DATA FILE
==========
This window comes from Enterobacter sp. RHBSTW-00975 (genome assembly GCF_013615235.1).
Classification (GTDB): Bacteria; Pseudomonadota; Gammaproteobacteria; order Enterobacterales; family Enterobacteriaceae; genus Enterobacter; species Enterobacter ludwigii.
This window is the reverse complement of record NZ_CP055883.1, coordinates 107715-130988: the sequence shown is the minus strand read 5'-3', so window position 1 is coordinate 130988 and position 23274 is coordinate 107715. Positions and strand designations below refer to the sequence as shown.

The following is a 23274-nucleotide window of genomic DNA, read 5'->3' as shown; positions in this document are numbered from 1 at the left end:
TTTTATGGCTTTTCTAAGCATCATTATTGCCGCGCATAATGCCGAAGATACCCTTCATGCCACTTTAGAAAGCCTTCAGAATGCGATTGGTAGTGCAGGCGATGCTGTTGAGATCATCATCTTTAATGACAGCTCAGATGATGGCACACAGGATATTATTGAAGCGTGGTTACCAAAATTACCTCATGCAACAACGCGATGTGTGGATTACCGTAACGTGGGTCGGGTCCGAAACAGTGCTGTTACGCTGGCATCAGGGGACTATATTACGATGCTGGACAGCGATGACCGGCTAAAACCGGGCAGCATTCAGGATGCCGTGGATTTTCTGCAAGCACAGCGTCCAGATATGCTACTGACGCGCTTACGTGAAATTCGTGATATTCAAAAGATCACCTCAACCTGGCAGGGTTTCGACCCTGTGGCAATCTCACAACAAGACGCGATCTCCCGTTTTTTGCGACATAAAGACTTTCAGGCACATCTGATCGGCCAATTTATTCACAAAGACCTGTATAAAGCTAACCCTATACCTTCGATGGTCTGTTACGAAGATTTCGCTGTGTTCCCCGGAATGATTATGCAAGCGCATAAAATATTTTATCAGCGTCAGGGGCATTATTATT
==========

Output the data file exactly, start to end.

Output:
This window comes from Enterobacter sp. RHBSTW-00975 (genome assembly GCF_013615235.1).
Classification (GTDB): Bacteria; Pseudomonadota; Gammaproteobacteria; order Enterobacterales; family Enterobacteriaceae; genus Enterobacter; species Enterobacter ludwigii.
This window is the reverse complement of record NZ_CP055883.1, coordinates 107715-130988: the sequence shown is the minus strand read 5'-3', so window position 1 is coordinate 130988 and position 23274 is coordinate 107715. Positions and strand designations below refer to the sequence as shown.

The following is a 23274-nucleotide window of genomic DNA, read 5'->3' as shown; positions in this document are numbered from 1 at the left end:
TTTTATGGCTTTTCTAAGCATCATTATTGCCGCGCATAATGCCGAAGATACCCTTCATGCCACTTTAGAAAGCCTTCAGAATGCGATTGGTAGTGCAGGCGATGCTGTTGAGATCATCATCTTTAATGACAGCTCAGATGATGGCACACAGGATATTATTGAAGCGTGGTTACCAAAATTACCTCATGCAACAACGCGATGTGTGGATTACCGTAACGTGGGTCGGGTCCGAAACAGTGCTGTTACGCTGGCATCAGGGGACTATATTACGATGCTGGACAGCGATGACCGGCTAAAACCGGGCAGCATTCAGGATGCCGTGGATTTTCTGCAAGCACAGCGTCCAGATATGCTACTGACGCGCTTACGTGAAATTCGTGATATTCAAAAGATCACCTCAACCTGGCAGGGTTTCGACCCTGTGGCAATCTCACAACAAGACGCGATCTCCCGTTTTTTGCGACATAAAGACTTTCAGGCACATCTGATCGGCCAATTTATTCACAAAGACCTGTATAAAGCTAACCCTATACCTTCGATGGTCTGTTACGAAGATTTCGCTGTGTTCCCCGGAATGATTATGCAAGCGCATAAAATATTTTATCAGCGTCAGGGGCATTATTATT